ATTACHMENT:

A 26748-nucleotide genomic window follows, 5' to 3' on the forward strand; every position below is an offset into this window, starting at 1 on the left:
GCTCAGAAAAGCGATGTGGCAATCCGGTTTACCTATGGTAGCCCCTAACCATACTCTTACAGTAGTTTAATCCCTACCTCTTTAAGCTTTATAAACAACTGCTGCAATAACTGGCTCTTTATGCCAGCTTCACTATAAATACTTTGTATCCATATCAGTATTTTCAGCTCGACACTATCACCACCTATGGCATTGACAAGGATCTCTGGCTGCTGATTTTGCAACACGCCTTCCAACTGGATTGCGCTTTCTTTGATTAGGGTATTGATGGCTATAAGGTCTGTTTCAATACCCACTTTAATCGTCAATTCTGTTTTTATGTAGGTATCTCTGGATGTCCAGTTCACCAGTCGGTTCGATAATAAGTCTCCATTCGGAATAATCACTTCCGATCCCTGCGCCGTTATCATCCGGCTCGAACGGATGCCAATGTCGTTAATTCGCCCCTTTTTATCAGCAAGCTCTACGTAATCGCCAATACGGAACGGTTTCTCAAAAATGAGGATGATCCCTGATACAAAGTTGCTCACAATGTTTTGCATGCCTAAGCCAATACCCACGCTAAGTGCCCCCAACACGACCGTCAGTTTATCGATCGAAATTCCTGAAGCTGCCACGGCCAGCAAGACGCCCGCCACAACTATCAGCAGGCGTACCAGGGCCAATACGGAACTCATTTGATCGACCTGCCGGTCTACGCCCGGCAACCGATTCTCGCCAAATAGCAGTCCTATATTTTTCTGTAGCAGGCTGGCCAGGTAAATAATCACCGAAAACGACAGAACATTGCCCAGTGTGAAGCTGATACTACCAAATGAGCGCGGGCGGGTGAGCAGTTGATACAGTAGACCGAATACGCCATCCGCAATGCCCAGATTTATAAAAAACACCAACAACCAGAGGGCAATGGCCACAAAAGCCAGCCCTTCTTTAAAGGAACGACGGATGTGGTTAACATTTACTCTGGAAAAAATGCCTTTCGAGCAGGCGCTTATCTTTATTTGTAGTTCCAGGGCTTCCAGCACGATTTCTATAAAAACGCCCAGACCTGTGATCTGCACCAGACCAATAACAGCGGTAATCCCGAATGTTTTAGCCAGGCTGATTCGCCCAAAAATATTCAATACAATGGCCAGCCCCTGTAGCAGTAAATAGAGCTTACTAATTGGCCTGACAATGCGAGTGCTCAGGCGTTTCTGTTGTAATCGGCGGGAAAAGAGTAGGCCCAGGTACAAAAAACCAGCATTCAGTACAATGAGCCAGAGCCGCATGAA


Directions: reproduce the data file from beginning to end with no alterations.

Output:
A 26748-nucleotide genomic window follows, 5' to 3' on the forward strand; every position below is an offset into this window, starting at 1 on the left:
GCTCAGAAAAGCGATGTGGCAATCCGGTTTACCTATGGTAGCCCCTAACCATACTCTTACAGTAGTTTAATCCCTACCTCTTTAAGCTTTATAAACAACTGCTGCAATAACTGGCTCTTTATGCCAGCTTCACTATAAATACTTTGTATCCATATCAGTATTTTCAGCTCGACACTATCACCACCTATGGCATTGACAAGGATCTCTGGCTGCTGATTTTGCAACACGCCTTCCAACTGGATTGCGCTTTCTTTGATTAGGGTATTGATGGCTATAAGGTCTGTTTCAATACCCACTTTAATCGTCAATTCTGTTTTTATGTAGGTATCTCTGGATGTCCAGTTCACCAGTCGGTTCGATAATAAGTCTCCATTCGGAATAATCACTTCCGATCCCTGCGCCGTTATCATCCGGCTCGAACGGATGCCAATGTCGTTAATTCGCCCCTTTTTATCAGCAAGCTCTACGTAATCGCCAATACGGAACGGTTTCTCAAAAATGAGGATGATCCCTGATACAAAGTTGCTCACAATGTTTTGCATGCCTAAGCCAATACCCACGCTAAGTGCCCCCAACACGACCGTCAGTTTATCGATCGAAATTCCTGAAGCTGCCACGGCCAGCAAGACGCCCGCCACAACTATCAGCAGGCGTACCAGGGCCAATACGGAACTCATTTGATCGACCTGCCGGTCTACGCCCGGCAACCGATTCTCGCCAAATAGCAGTCCTATATTTTTCTGTAGCAGGCTGGCCAGGTAAATAATCACCGAAAACGACAGAACATTGCCCAGTGTGAAGCTGATACTACCAAATGAGCGCGGGCGGGTGAGCAGTTGATACAGTAGACCGAATACGCCATCCGCAATGCCCAGATTTATAAAAAACACCAACAACCAGAGGGCAATGGCCACAAAAGCCAGCCCTTCTTTAAAGGAACGACGGATGTGGTTAACATTTACTCTGGAAAAAATGCCTTTCGAGCAGGCGCTTATCTTTATTTGTAGTTCCAGGGCTTCCAGCACGATTTCTATAAAAACGCCCAGACCTGTGATCTGCACCAGACCAATAACAGCGGTAATCCCGAATGTTTTAGCCAGGCTGATTCGCCCAAAAATATTCAATACAATGGCCAGCCCCTGTAGCAGTAAATAGAGCTTACTAATTGGCCTGACAATGCGAGTGCTCAGGCGTTTCTGTTGTAATCGGCGGGAAAAGAGTAGGCCCAGGTACAAAAAACCAGCATTCAGTACAATGAGCCAGAGCCGCATGAA